Additional consideration of the subglacial environment and of our seismic data suggests that the observed resonance is from a crack tens of meters wide (measured transverse to ice and water flow) that originates from and remains connected to a lake upstream during propagation, possibly as a flood wave or sheet similar to those inferred for certain jökulhlaups in Iceland [e.g., Bjornsson, 2003; Flowers et al., 2004]. Following Engelhardt and Kamb , if the propagating water mass is unconnected to a lake upstream (a drop of water released from the source), the water overpressure required for downstream propagation would drive water flow in all directions (including the transverse and upstream directions), changing the “drop” size and thus changing the resonant frequency. Continued connection of the crack to a lake upstream would at least partially stabilize the overpressure driving crack-tip propagation, thus stabilizing crack-tip geometry and the resonant frequency, because of competing physical effects. The enhanced hydrologic conductivity along the crack compared to the preexisting drainage system would raise the overpressure at the crack tip as it propagated downstream, but the head drop from drainage of the lake would lower the crack-tip overpressure. If the resonance occurred along the flow direction, then our inference of a kilometers-or-longer connection to the upstream lake would require that the propagating crack maintained a notable change in thickness along flow to isolate the resonance in a propagating region a few tens of meters long just behind the crack tip. Resonance within the head of a comet or a tadpole connected to a thinner, non-resonant tail may be a useful analogy. However, the monochromatic nature of the events would then suggest a “comet head” either much wider or much narrower than tens of meters so as not to excite a second transverse resonance (or coincidentally almost exactly equant at all times), which we consider unlikely. Some uncertainty remains, however, our favored hypothesis, pending further data collection, is that the resonance most likely occurred transverse to water and ice flow, in a crack tens of meters wide that remained connected at the upstream end to a subglacial lake.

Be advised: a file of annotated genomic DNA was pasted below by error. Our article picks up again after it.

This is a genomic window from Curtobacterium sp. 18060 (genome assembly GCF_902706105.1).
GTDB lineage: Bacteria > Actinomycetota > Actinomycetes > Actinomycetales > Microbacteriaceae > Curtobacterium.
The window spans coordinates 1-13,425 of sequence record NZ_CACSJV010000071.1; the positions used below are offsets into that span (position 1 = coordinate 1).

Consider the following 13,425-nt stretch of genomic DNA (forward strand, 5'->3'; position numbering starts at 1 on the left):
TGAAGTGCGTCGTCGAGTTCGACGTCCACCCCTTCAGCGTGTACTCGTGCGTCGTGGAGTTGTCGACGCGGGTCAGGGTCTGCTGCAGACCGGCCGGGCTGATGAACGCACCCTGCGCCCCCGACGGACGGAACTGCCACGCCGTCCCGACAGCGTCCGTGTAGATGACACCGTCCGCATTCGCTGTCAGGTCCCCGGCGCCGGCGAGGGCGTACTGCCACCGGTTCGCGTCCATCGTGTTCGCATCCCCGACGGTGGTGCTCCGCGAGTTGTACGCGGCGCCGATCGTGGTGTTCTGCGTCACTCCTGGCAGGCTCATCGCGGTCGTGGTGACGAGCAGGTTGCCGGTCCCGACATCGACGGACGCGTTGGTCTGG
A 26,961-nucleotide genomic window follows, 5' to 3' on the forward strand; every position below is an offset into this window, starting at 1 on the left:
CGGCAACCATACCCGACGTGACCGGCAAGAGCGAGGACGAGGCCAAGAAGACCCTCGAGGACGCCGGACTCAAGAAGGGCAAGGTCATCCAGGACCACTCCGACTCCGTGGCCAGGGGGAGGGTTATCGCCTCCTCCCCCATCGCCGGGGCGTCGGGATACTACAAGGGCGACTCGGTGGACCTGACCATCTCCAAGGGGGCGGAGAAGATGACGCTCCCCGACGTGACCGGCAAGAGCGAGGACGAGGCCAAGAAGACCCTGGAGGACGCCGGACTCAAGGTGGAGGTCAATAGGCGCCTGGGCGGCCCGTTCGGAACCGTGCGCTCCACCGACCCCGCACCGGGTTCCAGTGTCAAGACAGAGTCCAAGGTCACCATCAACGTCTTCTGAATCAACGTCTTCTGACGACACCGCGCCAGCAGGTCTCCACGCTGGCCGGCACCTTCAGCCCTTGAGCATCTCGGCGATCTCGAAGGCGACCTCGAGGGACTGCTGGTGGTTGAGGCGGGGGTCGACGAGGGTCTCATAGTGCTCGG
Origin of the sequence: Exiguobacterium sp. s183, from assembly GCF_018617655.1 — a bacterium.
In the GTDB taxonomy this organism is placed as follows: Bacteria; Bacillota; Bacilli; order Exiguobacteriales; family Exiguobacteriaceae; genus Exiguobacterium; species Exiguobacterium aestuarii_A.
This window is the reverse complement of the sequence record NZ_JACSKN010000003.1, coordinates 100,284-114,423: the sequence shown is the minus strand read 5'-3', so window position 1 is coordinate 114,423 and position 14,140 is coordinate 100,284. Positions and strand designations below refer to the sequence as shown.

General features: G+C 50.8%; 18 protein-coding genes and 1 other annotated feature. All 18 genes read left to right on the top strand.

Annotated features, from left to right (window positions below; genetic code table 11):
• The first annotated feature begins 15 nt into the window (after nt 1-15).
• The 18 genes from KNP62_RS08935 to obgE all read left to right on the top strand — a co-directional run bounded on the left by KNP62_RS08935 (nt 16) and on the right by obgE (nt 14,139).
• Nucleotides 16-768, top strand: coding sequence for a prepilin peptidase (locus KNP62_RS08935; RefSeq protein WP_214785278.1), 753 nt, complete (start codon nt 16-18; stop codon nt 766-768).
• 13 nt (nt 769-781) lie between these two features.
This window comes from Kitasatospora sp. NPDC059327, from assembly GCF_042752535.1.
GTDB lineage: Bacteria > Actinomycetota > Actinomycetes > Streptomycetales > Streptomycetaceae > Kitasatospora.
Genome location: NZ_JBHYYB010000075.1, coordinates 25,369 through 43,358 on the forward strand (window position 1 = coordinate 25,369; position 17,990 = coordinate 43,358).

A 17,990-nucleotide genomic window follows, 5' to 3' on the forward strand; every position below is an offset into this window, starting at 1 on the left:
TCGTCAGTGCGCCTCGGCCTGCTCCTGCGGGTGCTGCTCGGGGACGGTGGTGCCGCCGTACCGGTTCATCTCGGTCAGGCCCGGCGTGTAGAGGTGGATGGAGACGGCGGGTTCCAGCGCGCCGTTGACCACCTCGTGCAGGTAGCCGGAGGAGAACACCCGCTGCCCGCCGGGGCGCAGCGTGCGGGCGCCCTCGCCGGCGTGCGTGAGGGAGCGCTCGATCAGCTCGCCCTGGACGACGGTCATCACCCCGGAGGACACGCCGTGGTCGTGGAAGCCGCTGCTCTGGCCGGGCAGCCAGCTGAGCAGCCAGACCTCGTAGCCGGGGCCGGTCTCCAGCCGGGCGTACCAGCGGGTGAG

We thus propose that two drainage events from a small subglacial lake beneath MacIS generated the two observed tremors, with the drainage events terminating at a second, downstream lake. In the absence of the inferred second lake, we expect that the events would have continued propagating downstream, or that disconnection of the propagating cracks from the upstream lake would have changed the hydrologic conditions and thus the resonant frequency before event termination, neither of which is observed. This model explains both the common origin point and the common migration path for each of the two tremors. Our estimate of tremor migration rates (1–20 m/s) is faster than the speed of subglacial water pulses (0.2 m/s) observed in borehole-injection experiments on Whillans Ice Stream, in which the water injected beneath the ice was hypothesized to have opened a crack between the ice and substrate as the pressure-pulse spread [Engelhardt and Kamb, 1997]. However, the site of the injection borehole on Whillans Ice Stream was not chosen to access a naturally preferred water-flow path, whereas the MacIS events follow a preferred flow path and thus may experience less difficulty in propagating. The seismograms we have recorded on MacIS show that the arrival of energy is grouped into individual pulses, which we interpret as the episodic expansion of the conduit down-gradient. This unsteady propagation along an interface with some strength would have provided the transient pressure needed to maintain excitation of the seismic waves for the duration of the tremor.